SRP DEBT RISING

By: Jose Santino S. Bunachita February 11,2016 - 10:40 PM
(CDN PHOTO/JUNJIE MENDOZA)

(CDN PHOTO/JUNJIE MENDOZA)

The Cebu City government faces a penalty of nearly P2 million a day if it fails to pay the amortization for the South Road Properties (SRP) loan on Feb. 20.

“There would be penalties and charges. It will be millions. It won’t reach P2 million, but almost. It will be per day,” City Administrator Lucelle Mercado told reporters yesterday.

This would be on top of the loan balance of P2.4 billion as of end-2015, about half of the original loan amount of 12.315 billion yen (roughly P4.65 billion in 1995).

Mercado didn’t have the specific amount of penalties that City Hall would have to pay after the due date lapses, saying the LandBank of the Philippines still has to make the computation.

City Accountant Mark Salomon said they will know the amount of interest and charges only when LandBank sends a billing statement.

Since LandBank is the conduit bank for the loan, Salomon said the state-owned bank would make the payment to JICA to avoid a default by the Cebu City government. But City Hall would have to pay LandBank, which will impose finance and interest charges.

Based on the general terms and conditions of the Japan International Cooperation Agency (JICA) for official development assistance (ODA) loans, a two-percent overdue charge per annum will be imposed above the principal loan and interest amount if a borrower fails to pay within the due date.

City Hall needs to pay around P180 million to Landbank by Feb. 20 as amortization for the loan used to develop the 300-hectare reclamation project. Another P180 million will be due on August 20.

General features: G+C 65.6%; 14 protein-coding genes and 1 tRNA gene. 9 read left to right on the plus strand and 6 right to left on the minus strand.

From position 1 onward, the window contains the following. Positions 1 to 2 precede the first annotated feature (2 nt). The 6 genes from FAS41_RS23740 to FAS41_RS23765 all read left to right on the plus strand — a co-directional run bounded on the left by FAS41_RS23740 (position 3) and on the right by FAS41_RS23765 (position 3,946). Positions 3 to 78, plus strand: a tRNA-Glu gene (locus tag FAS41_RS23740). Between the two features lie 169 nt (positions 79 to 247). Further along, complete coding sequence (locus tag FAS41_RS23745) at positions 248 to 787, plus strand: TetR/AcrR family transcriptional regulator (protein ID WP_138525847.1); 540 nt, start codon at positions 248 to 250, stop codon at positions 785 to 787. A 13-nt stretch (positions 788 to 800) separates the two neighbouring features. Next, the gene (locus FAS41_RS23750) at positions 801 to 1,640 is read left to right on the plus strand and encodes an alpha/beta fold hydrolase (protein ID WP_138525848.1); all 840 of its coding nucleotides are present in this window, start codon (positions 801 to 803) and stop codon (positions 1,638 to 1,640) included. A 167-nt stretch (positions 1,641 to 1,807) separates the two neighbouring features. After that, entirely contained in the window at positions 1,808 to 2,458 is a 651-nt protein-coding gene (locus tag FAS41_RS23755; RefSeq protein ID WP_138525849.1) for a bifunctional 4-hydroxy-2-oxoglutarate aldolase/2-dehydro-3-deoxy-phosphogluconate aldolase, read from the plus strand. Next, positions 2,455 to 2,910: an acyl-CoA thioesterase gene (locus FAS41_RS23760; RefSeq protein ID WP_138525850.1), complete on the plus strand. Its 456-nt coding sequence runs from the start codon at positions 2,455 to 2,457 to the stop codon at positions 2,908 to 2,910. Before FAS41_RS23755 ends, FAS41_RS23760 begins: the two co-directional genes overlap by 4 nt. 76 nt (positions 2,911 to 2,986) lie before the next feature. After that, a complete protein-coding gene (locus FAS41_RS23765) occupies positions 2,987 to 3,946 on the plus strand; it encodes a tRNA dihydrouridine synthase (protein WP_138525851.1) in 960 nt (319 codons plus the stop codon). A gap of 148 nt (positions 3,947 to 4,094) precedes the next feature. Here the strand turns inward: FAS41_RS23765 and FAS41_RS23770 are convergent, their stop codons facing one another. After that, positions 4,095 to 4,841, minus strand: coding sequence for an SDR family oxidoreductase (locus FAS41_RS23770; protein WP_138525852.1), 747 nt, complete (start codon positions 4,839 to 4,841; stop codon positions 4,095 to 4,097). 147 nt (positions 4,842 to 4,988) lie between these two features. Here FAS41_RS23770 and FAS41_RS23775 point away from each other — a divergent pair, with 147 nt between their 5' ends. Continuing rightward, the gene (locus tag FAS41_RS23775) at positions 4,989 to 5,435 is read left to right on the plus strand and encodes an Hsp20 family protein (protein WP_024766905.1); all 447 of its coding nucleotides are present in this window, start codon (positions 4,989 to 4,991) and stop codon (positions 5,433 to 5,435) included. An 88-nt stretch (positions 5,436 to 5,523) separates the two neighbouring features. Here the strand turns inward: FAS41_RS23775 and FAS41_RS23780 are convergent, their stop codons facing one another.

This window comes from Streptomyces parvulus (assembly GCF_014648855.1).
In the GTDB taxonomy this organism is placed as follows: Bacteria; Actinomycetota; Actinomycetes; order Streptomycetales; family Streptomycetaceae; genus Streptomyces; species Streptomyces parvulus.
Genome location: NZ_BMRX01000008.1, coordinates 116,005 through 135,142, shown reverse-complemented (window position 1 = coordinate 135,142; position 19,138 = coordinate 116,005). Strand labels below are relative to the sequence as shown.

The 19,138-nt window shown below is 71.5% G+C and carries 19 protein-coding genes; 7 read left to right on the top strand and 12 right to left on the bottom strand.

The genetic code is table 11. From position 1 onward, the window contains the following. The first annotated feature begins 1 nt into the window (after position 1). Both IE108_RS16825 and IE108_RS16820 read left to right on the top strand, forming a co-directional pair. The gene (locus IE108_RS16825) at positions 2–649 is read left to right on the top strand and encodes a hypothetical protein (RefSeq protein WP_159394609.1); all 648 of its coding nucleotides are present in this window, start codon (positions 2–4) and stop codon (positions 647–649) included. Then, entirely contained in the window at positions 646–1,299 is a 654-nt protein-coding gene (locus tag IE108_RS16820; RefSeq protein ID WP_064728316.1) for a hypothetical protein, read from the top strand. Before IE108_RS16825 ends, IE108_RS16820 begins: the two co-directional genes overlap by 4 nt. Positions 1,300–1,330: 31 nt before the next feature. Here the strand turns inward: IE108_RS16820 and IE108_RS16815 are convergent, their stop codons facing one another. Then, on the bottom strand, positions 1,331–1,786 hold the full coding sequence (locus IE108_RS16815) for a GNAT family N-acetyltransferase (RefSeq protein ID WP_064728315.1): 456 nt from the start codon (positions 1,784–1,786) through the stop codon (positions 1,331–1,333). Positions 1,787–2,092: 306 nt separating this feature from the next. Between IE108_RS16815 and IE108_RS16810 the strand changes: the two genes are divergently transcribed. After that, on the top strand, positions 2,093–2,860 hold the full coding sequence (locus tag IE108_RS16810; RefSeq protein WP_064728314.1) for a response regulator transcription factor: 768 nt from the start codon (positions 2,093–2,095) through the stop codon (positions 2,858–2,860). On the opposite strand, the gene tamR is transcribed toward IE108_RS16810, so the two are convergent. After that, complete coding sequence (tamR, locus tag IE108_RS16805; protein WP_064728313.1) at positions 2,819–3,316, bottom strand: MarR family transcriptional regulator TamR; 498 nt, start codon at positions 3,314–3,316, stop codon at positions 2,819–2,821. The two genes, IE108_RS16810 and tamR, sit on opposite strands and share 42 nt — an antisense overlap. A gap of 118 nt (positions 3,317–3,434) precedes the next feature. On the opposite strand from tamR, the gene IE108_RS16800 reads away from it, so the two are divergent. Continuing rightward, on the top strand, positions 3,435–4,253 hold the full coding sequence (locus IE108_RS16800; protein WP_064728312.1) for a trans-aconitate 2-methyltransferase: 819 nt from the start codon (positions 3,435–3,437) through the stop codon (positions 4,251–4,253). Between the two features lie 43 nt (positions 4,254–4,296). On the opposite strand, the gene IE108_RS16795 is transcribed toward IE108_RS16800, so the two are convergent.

But as of yesterday, there is still no budget for the loan payments.

CLASH

The city council and the executive department have continued to clash over how to pay the loan.

Mayor Michael Rama wants the city to pay off the balance of around P2.4 billion using the proceeds from the sale of the SRP lots last year.

“I have been very clear on my position. Luoy kaayo ang syudad. Pila ka bilyon na ang nagamit. Nakabaligya na ta. Naa nay P8.3 billion. Naa pay umaabot nga P3 billion. Unsay ilang gusto? Kung sila pay tag-iya ana nga utang, maghikog na sila (The city is suffering. How many billions of money have we spent? We have sold the lots. We already have P8.3 billion and there’s another P3 billion coming. What do they want? If they owned that debt, they will commit suicide),” Rama told Cebu Daily News in a phone interview yesterday.

Payment for the loan balance of P2.4 billion was included in the Supplemental Budget 1 (SB1) that was proposed as early as August last year.

It was shelved several times because the council is against using the SRP proceeds, pending the final ruling on a case questioning the validity of the sale. The year 2015 ended with the SB1 left unresolved.

With the due date for the SRP loan payment only eight days away, Councilor Margarita Osmeña wants the executive department to immediately submit a supplemental budget to cover the amortization.

‘DON’T DICTATE’